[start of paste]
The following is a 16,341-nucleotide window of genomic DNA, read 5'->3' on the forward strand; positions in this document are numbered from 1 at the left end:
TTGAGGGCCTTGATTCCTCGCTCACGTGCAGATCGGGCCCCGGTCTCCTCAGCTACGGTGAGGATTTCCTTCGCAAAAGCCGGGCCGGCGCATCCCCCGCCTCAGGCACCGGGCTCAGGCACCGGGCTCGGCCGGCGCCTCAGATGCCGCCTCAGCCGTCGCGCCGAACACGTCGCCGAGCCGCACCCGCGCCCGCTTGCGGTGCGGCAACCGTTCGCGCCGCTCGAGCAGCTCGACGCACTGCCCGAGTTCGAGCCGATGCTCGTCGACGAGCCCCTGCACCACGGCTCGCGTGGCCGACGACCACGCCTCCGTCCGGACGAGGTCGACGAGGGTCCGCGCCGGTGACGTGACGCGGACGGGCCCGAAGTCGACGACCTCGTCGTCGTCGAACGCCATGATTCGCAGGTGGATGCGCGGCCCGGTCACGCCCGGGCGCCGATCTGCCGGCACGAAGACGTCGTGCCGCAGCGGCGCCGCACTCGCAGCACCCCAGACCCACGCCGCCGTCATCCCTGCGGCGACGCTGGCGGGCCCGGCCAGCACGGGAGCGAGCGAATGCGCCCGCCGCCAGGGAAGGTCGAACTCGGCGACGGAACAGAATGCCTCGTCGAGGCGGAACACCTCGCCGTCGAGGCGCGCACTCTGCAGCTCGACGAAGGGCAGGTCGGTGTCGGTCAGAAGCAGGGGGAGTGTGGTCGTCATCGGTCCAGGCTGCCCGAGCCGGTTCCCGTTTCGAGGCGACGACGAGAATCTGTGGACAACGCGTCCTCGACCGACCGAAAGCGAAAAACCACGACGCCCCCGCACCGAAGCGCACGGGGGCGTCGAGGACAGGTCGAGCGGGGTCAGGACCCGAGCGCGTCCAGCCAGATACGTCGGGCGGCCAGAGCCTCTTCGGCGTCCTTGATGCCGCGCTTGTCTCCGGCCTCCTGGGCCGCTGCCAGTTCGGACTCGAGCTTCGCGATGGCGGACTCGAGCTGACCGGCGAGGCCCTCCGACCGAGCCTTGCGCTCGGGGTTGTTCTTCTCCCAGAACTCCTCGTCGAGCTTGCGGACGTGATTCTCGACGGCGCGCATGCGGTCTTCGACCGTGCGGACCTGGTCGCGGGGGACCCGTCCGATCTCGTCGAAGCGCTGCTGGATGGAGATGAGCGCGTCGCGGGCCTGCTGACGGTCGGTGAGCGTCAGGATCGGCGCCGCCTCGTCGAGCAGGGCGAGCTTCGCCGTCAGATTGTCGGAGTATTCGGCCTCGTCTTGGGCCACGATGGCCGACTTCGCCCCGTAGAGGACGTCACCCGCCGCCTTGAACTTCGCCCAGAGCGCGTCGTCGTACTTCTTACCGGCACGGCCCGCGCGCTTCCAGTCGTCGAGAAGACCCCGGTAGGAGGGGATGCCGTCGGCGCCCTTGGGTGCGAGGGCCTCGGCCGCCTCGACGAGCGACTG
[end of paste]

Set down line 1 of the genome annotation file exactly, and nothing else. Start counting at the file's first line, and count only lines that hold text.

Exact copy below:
The following is a 16,341-nucleotide window of genomic DNA, read 5'->3' on the forward strand; positions in this document are numbered from 1 at the left end: